Since 1977, Ocean Institute has been educating the community in in- depth marine science, maritime history, and outdoor education programs. As a non-profit, they strive to maximize immersion, spark curiosity, and inspire a deep commitment to learning. President & CEO Dan Pingaro joined us to tell us more.
Thanks to funding from the Sahm Family Foundation, the Ocean Institute will be rolling out a shark education program for visiting students. According to a press release, the institute will renovate an existing waterfront building to feature a Horn shark touch tank, a shark nursery, and interactive exhibits and artifacts pertaining to sharks. The Sahm Marine Education Center aims to promote science, technology, engineering and math principles through educational experiences for students, teachers, parents and the general public.
DANA POINT — Horn sharks may not be as well known as great whites, but a living horn shark exhibit planned for the Ocean Institute will help provide greater understanding of both species — and of all sharks in general.
Wendy Marshall, who leads the Dana Point institute’s education programs, sees the exhibit — funded entirely through a $1 million donation from the Rancho Santa Fe-based Sahm Family Foundation — as an opportunity to flip the conversation about sharks from fear to curiosity.
After receiving a California Cultural and Historical Endowment grant, the Ocean Institute recently launched a campaign to raise funds to match that grant in order for the Spirit of Dana Point to receive a new engine. Generally, grants such as these are offered to capital investment projects.
Capt. Mike Bursk of the Ocean Institute’s R/V Sea Explorer will speak about gray whales during a speaker series hosted by the American Cetacean Society- Orange County on Thursday, Jan. 25. Bursk has been the captain of the R/V Sea Explorer for more than 15 years.
Thousands of gray whales are on their annual migration right now. Local whale-watch charters begin tracking gray whales Nov. 1.
As we welcome winter along the Southern California coast, we also welcome extraordinarily low tides. Anyone who has spent time along our beaches is certain to notice that the water level of the ocean does not stay the same all day long. The percussion of waves lapping upon the shore is consistent, though water levels change as the day passes. Water rises for several hours and then recedes. This rise and fall of the ocean is known as the tide. A tidal tempo is at the heart of the concert of the sea.
Two of the West Coast’s most prolific tall ships, the Hawaiian Chieftain and the Lady Washington, will be hosted at the Ocean Institute for a month-long series of educational tours and cannon battles.
The Hawaiian Chieftain will arrive in Dana Point on Tuesday, Dec. 26. Grays Harbor Historical Seaport acquired the Hawaiian Chieftain from these private owners and sailed her through the Panama Canal to return it to the Pacific.
The Orange County Gang Reduction Intervention Partnership (OC GRIP), Ocean Institute and their partners, rewarded 45 local at-risk elementary school students with a visit to the Ocean Institute in Dana Point as an incentive for positive behavior, perfect attendance and staying out of gangs. To earn this reward, the students met a challenge to have no unexcused absences, criminal activity or arrests, violence or weapons on campus, and gang-related clothing, writing or behavior.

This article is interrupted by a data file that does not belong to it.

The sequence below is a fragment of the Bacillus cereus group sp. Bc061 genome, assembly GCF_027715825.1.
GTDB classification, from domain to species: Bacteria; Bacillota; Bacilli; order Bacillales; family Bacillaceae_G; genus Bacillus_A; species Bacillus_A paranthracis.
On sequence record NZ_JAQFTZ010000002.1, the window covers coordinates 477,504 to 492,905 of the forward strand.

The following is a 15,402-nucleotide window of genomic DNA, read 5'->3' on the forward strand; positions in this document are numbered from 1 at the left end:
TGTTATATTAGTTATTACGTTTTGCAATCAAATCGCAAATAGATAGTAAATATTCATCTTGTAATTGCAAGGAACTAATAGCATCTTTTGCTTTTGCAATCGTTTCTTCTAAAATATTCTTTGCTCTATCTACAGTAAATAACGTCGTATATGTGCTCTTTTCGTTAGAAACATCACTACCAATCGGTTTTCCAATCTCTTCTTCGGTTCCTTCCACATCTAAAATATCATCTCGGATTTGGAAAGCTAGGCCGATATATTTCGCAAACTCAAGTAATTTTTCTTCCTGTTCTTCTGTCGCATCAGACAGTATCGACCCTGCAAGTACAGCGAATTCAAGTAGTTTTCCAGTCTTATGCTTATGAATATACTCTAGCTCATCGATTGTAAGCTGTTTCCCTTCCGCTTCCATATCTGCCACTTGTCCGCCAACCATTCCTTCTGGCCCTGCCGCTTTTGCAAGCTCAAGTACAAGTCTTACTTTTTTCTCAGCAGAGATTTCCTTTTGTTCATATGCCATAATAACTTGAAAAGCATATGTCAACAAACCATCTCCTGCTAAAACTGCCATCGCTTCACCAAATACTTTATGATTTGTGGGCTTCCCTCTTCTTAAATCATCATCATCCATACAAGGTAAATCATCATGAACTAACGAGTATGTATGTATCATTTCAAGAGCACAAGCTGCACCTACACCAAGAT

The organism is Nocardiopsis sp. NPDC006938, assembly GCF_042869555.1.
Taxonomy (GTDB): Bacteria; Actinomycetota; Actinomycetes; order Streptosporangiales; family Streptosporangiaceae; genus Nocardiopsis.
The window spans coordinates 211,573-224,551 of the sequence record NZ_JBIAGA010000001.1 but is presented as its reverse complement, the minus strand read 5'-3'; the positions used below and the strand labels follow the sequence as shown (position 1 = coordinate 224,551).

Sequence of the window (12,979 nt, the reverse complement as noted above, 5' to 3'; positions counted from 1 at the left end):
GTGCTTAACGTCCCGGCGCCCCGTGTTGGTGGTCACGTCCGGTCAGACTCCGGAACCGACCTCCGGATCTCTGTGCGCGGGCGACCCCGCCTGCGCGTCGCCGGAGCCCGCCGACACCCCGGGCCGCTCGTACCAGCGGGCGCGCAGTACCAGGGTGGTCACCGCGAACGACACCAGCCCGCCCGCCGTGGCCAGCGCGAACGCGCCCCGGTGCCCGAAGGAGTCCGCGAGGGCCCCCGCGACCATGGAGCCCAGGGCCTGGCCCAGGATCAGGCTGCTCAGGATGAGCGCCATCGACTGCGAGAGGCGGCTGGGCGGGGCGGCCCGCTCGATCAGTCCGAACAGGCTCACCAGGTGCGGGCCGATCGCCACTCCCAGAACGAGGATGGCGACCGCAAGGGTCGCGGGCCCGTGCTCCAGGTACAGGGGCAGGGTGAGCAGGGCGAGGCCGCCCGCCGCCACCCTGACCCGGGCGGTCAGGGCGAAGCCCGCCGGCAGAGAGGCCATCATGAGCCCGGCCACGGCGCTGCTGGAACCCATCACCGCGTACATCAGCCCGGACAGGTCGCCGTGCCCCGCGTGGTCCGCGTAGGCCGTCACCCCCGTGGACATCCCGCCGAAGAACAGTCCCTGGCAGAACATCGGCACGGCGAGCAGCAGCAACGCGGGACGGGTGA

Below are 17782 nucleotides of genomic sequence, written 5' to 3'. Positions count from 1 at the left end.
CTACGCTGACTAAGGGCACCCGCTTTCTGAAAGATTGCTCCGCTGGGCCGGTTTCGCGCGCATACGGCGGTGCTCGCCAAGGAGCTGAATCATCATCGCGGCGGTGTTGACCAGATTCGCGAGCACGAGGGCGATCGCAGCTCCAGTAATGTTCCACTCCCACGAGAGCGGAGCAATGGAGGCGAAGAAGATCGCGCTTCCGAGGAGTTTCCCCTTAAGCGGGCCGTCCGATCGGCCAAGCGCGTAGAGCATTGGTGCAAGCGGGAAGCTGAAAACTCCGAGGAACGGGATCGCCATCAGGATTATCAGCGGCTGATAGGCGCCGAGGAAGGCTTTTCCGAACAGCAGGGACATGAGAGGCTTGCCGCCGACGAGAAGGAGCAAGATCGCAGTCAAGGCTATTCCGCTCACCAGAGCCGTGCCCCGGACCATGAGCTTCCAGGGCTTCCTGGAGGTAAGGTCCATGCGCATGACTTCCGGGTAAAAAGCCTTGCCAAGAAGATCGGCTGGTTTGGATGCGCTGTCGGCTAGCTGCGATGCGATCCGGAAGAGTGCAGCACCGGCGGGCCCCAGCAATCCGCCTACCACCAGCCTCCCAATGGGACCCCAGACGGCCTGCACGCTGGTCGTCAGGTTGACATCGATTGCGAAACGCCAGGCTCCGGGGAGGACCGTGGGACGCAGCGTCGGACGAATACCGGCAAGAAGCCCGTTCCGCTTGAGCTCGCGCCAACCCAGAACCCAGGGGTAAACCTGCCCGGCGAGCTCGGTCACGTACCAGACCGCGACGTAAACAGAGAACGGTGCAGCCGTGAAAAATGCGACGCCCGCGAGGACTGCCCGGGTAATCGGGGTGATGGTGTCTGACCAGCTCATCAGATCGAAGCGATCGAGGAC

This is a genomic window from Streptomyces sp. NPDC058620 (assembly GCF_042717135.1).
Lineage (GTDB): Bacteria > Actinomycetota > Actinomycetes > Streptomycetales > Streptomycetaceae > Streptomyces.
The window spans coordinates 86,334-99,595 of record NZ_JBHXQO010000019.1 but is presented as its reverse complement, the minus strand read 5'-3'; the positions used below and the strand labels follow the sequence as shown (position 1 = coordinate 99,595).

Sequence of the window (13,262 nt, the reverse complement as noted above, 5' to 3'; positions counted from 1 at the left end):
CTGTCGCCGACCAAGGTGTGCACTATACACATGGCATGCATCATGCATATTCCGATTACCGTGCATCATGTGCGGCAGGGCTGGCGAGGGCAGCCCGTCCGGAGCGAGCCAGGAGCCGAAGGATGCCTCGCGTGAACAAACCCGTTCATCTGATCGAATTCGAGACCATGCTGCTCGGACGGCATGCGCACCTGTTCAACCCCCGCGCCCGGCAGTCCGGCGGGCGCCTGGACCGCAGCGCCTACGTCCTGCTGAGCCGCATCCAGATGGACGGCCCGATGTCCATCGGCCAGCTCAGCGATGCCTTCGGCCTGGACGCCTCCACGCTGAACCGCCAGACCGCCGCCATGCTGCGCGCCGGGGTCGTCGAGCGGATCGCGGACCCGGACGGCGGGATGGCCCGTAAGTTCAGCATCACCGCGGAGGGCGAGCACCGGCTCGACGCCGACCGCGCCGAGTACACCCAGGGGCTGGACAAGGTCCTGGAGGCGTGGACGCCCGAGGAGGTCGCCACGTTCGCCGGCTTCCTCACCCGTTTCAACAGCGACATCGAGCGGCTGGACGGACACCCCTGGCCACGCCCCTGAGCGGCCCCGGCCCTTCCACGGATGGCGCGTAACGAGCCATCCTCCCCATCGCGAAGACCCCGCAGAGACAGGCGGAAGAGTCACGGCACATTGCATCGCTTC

Standing on the stern of the 71-foot-long R/V Sea Explorer, Captain Mike Bursk launches into what he calls his “whale talk” for whale watching patrons aboard before setting off to sea from the Ocean Institute’s dock.
Bursk explained that the grey whales commonly seen along the coast of Dana Point remain relatively close to shore as they travel between their northern feeding grounds in the Artic to their mating grounds in the southern Baja peninsula.
Jack Anderson, an employee of the Ocean Institute in Dana Point and a college senior at the University of California-Irvine, has begun a multi-faceted fundraiser called the Ocean Awareness Run to take place on Saturday, Dec. 2 in Washington D.C.
As the summer progressed, an abundance of crimson tails and shells populated the shoreline. Exactly like a teenager’s room full of clothes cast aside that were not fit for the first day of school. That right folks, it’s fall here in Southern California. New school year. New school clothes. Even our local, California spiny lobsters (Panulirus interruptus) get ready for picture day in the fall. While we have been enjoying the surf and working on our tans these past few months, our native inhabitants just beneath the waves have been working on their shiny new shells too.
On Monday August 21st, 2017, the United States experienced its first coast-to-coast total solar eclipse since 1918. This 90-minute event crossed 14 states from Oregon to South Carolina and captured the attention of the entire country. People travelled to the path of totality in unprecedented numbers and across the nation people joined together to view this spectacular event. The unprecedented level of interest and enthusiasm for the eclipse was fueled by heavy media coverage in the days and weeks leading up to it and for a moment the nation was focused on science!
It’s important to inspire the young generation to become marine scientists; perhaps using an oceanographic ROV will do just that. The future of the environment is in their hands. The Ocean Institute in Dana Point, CA knows this and is taking the initiative to encourage students to ask questions and be involved in the many fields of marine studies.
Take a moment and learn how one organization is currently developing stewards of our oceans.